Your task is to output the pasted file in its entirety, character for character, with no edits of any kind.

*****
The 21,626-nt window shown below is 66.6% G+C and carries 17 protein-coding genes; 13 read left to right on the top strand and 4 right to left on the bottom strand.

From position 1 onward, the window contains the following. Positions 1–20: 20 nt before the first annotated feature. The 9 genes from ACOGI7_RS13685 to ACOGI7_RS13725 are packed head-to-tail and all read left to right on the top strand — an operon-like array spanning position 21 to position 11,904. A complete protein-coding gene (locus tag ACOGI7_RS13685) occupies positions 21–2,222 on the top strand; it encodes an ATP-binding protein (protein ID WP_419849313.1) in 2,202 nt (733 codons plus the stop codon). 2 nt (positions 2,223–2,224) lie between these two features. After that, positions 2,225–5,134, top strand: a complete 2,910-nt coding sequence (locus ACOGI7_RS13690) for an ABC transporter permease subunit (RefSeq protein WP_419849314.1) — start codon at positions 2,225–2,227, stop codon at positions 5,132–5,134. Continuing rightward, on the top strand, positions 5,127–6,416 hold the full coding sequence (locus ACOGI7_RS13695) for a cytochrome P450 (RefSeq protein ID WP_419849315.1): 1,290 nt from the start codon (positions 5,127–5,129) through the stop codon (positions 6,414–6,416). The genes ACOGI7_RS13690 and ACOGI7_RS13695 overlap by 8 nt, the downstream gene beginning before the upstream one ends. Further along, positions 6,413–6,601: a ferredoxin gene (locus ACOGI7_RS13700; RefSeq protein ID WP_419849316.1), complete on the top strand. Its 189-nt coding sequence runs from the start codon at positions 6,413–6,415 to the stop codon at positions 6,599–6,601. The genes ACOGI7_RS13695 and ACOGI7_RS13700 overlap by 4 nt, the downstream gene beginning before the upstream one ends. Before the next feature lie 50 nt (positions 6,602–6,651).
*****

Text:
The 21,626-nt window shown below is 66.6% G+C and carries 17 protein-coding genes; 13 read left to right on the top strand and 4 right to left on the bottom strand.

From position 1 onward, the window contains the following. Positions 1–20: 20 nt before the first annotated feature. The 9 genes from ACOGI7_RS13685 to ACOGI7_RS13725 are packed head-to-tail and all read left to right on the top strand — an operon-like array spanning position 21 to position 11,904. A complete protein-coding gene (locus tag ACOGI7_RS13685) occupies positions 21–2,222 on the top strand; it encodes an ATP-binding protein (protein ID WP_419849313.1) in 2,202 nt (733 codons plus the stop codon). 2 nt (positions 2,223–2,224) lie between these two features. After that, positions 2,225–5,134, top strand: a complete 2,910-nt coding sequence (locus ACOGI7_RS13690) for an ABC transporter permease subunit (RefSeq protein WP_419849314.1) — start codon at positions 2,225–2,227, stop codon at positions 5,132–5,134. Continuing rightward, on the top strand, positions 5,127–6,416 hold the full coding sequence (locus ACOGI7_RS13695) for a cytochrome P450 (RefSeq protein ID WP_419849315.1): 1,290 nt from the start codon (positions 5,127–5,129) through the stop codon (positions 6,414–6,416). The genes ACOGI7_RS13690 and ACOGI7_RS13695 overlap by 8 nt, the downstream gene beginning before the upstream one ends. Further along, positions 6,413–6,601: a ferredoxin gene (locus ACOGI7_RS13700; RefSeq protein ID WP_419849316.1), complete on the top strand. Its 189-nt coding sequence runs from the start codon at positions 6,413–6,415 to the stop codon at positions 6,599–6,601. The genes ACOGI7_RS13695 and ACOGI7_RS13700 overlap by 4 nt, the downstream gene beginning before the upstream one ends. Before the next feature lie 50 nt (positions 6,602–6,651).